The Japanese word shibori translates as “to bind” in English. I’m not going to try to give a lesson in shibori here because there are plenty of resources online. But any kind of design technique in which the dye is prevented from penetrating the fabric due to some type of binding would come under that definition. The tie dyeing that everyone is familiar with is an Americanization of shibori. Designs on cloth can be made by stitching and pulling the thread and knotting, clamping objects to cloth, scrunching and tying, wrapping around objects, folding and pleating…there are a lot of ways to go.
Lately I came to the realization that more than anything else in the world, I love surprises in my art. Since you don’t really have total control with dyeing (well, the way I do it you don’t), every little wrapped bundle is a present.
Heather demonstrates the “shippo” (interlocking circles) technique.
This is “karamatsu” (pine cone). I used this on my rayon scarf, which I’ll add a photo of later.
Heather demonstrates “bomaki” (pole wrapping).
The cloth is sewn into a tube and pushed down onto a pole so that it has many natural folds. Patterns can be made by tying thread and manipulating the fabric. The pattern she is showing us is “mura kumo” (village cloud).
The stitching and knotting takes a long time! Fortunately there are a few quickie techniques which combine folding and tying or clamping. We put a lot of bundles in the dye pots and went to lunch. One nice thing with this kind of dyeing – you can use small containers. Oh God, another reason to hoard. But it’s nice to reuse these items, since our city doesn’t accept this kind of plastic.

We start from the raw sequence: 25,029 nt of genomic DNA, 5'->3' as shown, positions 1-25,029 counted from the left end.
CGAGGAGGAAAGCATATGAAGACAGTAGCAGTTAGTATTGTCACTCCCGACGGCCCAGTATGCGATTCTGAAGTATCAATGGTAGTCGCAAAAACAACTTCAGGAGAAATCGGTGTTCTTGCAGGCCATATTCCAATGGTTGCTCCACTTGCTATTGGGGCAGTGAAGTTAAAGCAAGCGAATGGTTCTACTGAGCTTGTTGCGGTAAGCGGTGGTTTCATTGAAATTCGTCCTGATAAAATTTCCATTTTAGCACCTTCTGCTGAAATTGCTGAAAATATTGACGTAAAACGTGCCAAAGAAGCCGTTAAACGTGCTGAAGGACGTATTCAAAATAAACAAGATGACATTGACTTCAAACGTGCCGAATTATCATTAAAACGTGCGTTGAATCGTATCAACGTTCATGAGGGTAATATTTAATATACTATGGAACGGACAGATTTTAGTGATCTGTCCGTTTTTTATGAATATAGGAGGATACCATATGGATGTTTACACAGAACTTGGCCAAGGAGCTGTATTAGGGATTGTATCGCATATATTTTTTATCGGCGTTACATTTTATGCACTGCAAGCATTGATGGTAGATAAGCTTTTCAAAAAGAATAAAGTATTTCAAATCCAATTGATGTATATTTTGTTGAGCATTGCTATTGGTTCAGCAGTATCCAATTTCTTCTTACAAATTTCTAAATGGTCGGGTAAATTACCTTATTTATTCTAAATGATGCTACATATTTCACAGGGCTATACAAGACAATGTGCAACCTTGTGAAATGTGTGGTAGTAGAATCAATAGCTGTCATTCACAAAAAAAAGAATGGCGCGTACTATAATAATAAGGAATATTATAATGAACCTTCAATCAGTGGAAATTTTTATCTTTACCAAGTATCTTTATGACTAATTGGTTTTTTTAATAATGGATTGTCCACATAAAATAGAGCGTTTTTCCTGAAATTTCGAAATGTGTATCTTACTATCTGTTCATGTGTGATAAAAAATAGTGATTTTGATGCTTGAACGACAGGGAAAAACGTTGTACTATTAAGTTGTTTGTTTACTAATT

A dye box
What a great idea. This is a way to keep dye powder from flying around and getting in trouble. Cut two holes for your arms. Line the bottom with newspaper and dampen it to catch the dye. Put all your materials in there, put the lid on top, and mix your dyes without having to worry about that tiny speck of stray dye powder landing on your other work and ruining it. It’s happened to me, and I’m making one of these.
We raced the clock to get as much as we could into the dye pots before 3:30, so that the cloth would have at least one hour to dye. We were able to overdye some pieces from the morning.
Show and tell
Shibori dyed cloths hanging to dry. In the photo above, the orange and white cloth is mine.
Really, in an ideal world I could have played with this for days, stopping only to eat and sleep. I loved seeing how different fabrics took on different colors in the same dyepot. When you start overdyeing, you can really go down the rabbit hole.
I hope to take more workshops at Cloth Fiber Workshop. And Barbara Zaretsky’s work is fabulous. You can see some of it in the background of the third photo.
Photos of my fabrics are in the next post.